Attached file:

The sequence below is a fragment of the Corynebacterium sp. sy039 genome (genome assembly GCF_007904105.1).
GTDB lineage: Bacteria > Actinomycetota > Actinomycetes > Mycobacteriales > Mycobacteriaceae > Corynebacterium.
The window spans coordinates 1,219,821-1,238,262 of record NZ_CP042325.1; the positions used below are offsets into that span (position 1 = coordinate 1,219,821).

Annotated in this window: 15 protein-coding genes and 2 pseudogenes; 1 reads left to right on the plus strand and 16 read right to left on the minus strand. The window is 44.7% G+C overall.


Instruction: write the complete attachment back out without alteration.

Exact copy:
The sequence below is a fragment of the Corynebacterium sp. sy039 genome (genome assembly GCF_007904105.1).
GTDB lineage: Bacteria > Actinomycetota > Actinomycetes > Mycobacteriales > Mycobacteriaceae > Corynebacterium.
The window spans coordinates 1,219,821-1,238,262 of record NZ_CP042325.1; the positions used below are offsets into that span (position 1 = coordinate 1,219,821).

Annotated in this window: 15 protein-coding genes and 2 pseudogenes; 1 reads left to right on the plus strand and 16 read right to left on the minus strand. The window is 44.7% G+C overall.